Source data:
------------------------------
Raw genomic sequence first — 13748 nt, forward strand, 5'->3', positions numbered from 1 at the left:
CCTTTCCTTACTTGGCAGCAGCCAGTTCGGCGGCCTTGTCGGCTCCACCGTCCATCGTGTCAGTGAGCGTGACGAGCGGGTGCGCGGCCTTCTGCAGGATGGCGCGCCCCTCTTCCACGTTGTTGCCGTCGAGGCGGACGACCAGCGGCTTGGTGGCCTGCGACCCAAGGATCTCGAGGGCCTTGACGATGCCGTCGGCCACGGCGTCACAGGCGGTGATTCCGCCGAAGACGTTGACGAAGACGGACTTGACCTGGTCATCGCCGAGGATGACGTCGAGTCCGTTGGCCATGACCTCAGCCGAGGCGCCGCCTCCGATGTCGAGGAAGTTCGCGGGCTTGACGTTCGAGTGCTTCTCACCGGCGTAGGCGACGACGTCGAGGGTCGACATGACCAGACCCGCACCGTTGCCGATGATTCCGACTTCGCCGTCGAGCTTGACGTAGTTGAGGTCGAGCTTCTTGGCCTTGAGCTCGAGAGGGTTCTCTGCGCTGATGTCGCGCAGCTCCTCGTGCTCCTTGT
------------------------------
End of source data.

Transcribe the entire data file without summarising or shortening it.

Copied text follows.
Raw genomic sequence first — 13748 nt, forward strand, 5'->3', positions numbered from 1 at the left:
CCTTTCCTTACTTGGCAGCAGCCAGTTCGGCGGCCTTGTCGGCTCCACCGTCCATCGTGTCAGTGAGCGTGACGAGCGGGTGCGCGGCCTTCTGCAGGATGGCGCGCCCCTCTTCCACGTTGTTGCCGTCGAGGCGGACGACCAGCGGCTTGGTGGCCTGCGACCCAAGGATCTCGAGGGCCTTGACGATGCCGTCGGCCACGGCGTCACAGGCGGTGATTCCGCCGAAGACGTTGACGAAGACGGACTTGACCTGGTCATCGCCGAGGATGACGTCGAGTCCGTTGGCCATGACCTCAGCCGAGGCGCCGCCTCCGATGTCGAGGAAGTTCGCGGGCTTGACGTTCGAGTGCTTCTCACCGGCGTAGGCGACGACGTCGAGGGTCGACATGACCAGACCCGCACCGTTGCCGATGATTCCGACTTCGCCGTCGAGCTTGACGTAGTTGAGGTCGAGCTTCTTGGCCTTGAGCTCGAGAGGGTTCTCTGCGCTGATGTCGCGCAGCTCCTCGTGCTCCTTGT